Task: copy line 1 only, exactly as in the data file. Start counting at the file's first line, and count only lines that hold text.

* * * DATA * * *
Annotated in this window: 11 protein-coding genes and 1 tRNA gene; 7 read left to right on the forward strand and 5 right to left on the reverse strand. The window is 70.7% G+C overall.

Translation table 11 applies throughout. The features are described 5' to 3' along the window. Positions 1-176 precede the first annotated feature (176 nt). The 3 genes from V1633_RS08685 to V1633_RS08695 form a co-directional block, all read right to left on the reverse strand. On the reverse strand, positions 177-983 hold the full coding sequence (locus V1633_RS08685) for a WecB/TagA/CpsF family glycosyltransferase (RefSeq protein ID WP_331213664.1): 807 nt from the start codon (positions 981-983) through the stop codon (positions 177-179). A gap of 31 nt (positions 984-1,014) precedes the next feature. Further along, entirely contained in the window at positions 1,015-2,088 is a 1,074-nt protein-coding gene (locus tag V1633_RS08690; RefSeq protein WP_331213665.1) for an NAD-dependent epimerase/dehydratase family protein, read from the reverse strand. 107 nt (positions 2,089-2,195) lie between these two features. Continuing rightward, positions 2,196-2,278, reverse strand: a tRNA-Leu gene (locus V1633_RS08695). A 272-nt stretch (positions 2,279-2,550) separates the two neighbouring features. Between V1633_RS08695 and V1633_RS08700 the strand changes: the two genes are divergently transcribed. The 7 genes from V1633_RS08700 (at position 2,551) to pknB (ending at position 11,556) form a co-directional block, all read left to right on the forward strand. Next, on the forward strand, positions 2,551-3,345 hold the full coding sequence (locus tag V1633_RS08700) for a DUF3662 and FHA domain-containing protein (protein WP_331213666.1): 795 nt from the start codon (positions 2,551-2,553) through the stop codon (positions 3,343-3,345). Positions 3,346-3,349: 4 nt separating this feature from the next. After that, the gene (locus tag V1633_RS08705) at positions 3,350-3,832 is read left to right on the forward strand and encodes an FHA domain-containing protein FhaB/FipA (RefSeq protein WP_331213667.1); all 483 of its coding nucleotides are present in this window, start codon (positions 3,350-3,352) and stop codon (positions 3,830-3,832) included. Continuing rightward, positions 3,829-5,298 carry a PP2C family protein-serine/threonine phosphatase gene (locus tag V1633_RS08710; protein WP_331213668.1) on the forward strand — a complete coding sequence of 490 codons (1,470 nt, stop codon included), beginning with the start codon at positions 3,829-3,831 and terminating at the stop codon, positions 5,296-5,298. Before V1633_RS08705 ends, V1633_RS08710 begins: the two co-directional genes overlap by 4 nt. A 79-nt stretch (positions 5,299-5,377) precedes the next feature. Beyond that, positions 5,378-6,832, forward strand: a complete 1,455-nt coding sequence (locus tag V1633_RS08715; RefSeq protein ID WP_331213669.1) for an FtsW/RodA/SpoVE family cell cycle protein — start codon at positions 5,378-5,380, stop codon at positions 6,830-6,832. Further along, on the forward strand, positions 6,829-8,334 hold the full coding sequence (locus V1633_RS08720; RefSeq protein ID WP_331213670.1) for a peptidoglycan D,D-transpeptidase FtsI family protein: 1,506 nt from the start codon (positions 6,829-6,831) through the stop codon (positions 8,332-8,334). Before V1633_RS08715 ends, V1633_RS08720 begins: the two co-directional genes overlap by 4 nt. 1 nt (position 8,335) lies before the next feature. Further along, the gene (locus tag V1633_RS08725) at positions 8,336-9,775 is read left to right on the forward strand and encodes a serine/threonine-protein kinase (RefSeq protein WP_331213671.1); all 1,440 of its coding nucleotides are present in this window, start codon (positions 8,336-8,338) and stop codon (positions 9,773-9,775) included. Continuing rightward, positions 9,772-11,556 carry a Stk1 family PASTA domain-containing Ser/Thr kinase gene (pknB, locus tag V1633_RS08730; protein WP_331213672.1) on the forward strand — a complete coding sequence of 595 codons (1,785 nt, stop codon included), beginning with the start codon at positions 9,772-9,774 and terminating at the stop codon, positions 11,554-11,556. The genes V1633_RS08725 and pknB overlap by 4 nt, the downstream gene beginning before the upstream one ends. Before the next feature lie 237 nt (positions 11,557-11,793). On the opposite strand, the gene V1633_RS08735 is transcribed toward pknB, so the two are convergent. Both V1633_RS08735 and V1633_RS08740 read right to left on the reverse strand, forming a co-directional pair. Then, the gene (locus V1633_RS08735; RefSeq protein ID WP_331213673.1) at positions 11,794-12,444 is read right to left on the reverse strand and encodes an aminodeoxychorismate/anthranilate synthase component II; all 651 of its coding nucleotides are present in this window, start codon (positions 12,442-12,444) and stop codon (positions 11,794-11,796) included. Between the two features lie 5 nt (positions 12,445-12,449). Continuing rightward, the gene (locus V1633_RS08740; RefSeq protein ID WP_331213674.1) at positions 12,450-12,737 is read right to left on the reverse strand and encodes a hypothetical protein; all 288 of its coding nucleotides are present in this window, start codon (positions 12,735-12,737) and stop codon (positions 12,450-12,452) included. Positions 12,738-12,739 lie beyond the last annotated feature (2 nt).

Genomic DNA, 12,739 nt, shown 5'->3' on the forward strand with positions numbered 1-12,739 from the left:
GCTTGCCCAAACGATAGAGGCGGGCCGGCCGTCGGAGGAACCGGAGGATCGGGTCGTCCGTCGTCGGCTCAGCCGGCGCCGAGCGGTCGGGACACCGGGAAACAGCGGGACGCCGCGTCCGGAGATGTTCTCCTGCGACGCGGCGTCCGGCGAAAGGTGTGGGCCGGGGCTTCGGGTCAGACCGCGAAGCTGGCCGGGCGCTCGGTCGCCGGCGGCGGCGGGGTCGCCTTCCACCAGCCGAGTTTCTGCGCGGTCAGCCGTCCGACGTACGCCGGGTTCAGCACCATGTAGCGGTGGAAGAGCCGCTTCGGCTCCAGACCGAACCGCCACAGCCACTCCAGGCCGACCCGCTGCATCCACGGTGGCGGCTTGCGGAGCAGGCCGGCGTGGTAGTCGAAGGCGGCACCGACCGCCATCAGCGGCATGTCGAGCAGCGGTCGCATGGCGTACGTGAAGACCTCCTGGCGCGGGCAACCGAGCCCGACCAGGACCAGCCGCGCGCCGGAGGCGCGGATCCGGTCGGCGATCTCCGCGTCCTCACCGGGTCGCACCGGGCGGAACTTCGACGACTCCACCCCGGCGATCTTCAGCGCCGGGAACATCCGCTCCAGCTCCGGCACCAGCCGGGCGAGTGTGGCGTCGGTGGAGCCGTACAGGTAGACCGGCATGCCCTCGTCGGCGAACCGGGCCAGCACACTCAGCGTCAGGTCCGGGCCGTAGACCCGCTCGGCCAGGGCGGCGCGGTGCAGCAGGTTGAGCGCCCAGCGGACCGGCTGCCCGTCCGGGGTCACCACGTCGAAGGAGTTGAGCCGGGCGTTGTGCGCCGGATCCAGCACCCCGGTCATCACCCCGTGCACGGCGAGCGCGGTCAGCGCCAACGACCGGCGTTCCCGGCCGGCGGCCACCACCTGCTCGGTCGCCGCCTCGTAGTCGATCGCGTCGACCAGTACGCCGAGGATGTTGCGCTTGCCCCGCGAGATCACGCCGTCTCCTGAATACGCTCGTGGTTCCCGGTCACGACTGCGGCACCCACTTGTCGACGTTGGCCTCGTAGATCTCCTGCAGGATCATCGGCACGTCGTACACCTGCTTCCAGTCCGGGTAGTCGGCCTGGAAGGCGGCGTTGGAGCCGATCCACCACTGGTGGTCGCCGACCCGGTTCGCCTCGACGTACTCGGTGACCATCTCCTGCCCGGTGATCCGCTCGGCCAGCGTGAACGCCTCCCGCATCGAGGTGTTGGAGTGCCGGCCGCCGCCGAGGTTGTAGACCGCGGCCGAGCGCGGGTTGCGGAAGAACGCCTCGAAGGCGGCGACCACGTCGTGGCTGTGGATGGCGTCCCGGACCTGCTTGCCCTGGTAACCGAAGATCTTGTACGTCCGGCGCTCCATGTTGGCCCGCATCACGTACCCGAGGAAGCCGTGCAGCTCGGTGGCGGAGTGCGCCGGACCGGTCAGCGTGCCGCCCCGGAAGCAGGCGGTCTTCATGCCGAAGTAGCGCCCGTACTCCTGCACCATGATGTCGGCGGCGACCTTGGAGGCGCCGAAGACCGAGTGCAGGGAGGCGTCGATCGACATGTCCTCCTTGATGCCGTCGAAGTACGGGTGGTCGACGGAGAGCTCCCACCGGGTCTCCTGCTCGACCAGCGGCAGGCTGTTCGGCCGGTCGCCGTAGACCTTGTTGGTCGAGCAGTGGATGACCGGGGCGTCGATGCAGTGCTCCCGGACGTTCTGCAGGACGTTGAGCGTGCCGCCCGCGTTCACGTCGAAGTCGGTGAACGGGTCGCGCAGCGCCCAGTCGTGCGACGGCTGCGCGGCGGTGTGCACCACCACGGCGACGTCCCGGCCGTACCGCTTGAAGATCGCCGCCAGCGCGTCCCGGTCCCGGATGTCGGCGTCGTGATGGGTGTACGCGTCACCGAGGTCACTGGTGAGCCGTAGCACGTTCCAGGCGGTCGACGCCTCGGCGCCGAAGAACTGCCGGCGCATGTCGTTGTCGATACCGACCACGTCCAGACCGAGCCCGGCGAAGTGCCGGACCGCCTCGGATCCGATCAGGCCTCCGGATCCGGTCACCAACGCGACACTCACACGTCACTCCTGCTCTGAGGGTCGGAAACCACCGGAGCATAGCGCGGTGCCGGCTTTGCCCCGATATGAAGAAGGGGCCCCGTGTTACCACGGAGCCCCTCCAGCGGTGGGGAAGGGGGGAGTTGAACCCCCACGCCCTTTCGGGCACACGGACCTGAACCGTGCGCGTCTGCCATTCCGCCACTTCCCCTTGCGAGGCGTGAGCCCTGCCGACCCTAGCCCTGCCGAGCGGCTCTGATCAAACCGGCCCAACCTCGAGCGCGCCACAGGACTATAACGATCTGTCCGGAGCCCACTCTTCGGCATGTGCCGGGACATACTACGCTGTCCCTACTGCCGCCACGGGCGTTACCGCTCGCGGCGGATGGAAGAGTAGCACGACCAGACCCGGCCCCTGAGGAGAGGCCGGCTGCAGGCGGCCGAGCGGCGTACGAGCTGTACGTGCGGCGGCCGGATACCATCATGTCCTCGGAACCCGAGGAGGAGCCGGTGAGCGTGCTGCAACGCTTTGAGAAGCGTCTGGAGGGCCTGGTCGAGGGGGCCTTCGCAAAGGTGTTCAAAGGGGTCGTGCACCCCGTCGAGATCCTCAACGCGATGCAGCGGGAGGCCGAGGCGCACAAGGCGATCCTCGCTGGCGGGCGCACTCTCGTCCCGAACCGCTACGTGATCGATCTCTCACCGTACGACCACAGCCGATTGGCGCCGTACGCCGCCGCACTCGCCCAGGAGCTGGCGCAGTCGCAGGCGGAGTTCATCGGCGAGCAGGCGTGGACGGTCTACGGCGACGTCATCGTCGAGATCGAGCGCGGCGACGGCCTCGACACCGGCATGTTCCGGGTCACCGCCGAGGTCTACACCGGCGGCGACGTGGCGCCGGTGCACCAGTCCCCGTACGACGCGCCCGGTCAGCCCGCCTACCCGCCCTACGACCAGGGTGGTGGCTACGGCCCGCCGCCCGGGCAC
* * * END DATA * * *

Annotated in this window: 11 protein-coding genes and 1 tRNA gene; 7 read left to right on the forward strand and 5 right to left on the reverse strand. The window is 70.7% G+C overall.